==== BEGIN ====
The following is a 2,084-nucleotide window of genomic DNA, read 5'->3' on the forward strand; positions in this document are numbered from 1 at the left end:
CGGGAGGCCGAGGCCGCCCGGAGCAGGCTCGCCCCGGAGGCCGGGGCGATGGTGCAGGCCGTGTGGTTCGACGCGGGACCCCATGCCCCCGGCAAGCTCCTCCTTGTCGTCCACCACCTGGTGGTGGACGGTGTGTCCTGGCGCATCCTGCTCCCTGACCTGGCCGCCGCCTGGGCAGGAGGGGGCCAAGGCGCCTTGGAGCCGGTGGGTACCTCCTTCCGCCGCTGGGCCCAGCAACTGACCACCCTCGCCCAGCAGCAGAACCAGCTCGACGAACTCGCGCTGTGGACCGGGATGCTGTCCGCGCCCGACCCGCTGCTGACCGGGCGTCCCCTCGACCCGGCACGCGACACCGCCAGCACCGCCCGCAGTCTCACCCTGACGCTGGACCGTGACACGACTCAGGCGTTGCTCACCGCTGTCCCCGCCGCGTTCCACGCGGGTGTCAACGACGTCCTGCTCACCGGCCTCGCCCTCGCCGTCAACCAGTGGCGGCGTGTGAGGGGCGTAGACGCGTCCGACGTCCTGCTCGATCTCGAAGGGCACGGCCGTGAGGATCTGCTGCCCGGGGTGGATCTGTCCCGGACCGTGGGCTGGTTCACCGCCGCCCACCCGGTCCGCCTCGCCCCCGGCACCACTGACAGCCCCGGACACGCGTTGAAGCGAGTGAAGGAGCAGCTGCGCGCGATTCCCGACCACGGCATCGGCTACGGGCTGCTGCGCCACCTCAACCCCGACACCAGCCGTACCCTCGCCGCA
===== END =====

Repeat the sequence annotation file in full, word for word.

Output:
The following is a 2,084-nucleotide window of genomic DNA, read 5'->3' on the forward strand; positions in this document are numbered from 1 at the left end:
CGGGAGGCCGAGGCCGCCCGGAGCAGGCTCGCCCCGGAGGCCGGGGCGATGGTGCAGGCCGTGTGGTTCGACGCGGGACCCCATGCCCCCGGCAAGCTCCTCCTTGTCGTCCACCACCTGGTGGTGGACGGTGTGTCCTGGCGCATCCTGCTCCCTGACCTGGCCGCCGCCTGGGCAGGAGGGGGCCAAGGCGCCTTGGAGCCGGTGGGTACCTCCTTCCGCCGCTGGGCCCAGCAACTGACCACCCTCGCCCAGCAGCAGAACCAGCTCGACGAACTCGCGCTGTGGACCGGGATGCTGTCCGCGCCCGACCCGCTGCTGACCGGGCGTCCCCTCGACCCGGCACGCGACACCGCCAGCACCGCCCGCAGTCTCACCCTGACGCTGGACCGTGACACGACTCAGGCGTTGCTCACCGCTGTCCCCGCCGCGTTCCACGCGGGTGTCAACGACGTCCTGCTCACCGGCCTCGCCCTCGCCGTCAACCAGTGGCGGCGTGTGAGGGGCGTAGACGCGTCCGACGTCCTGCTCGATCTCGAAGGGCACGGCCGTGAGGATCTGCTGCCCGGGGTGGATCTGTCCCGGACCGTGGGCTGGTTCACCGCCGCCCACCCGGTCCGCCTCGCCCCCGGCACCACTGACAGCCCCGGACACGCGTTGAAGCGAGTGAAGGAGCAGCTGCGCGCGATTCCCGACCACGGCATCGGCTACGGGCTGCTGCGCCACCTCAACCCCGACACCAGCCGTACCCTCGCCGCA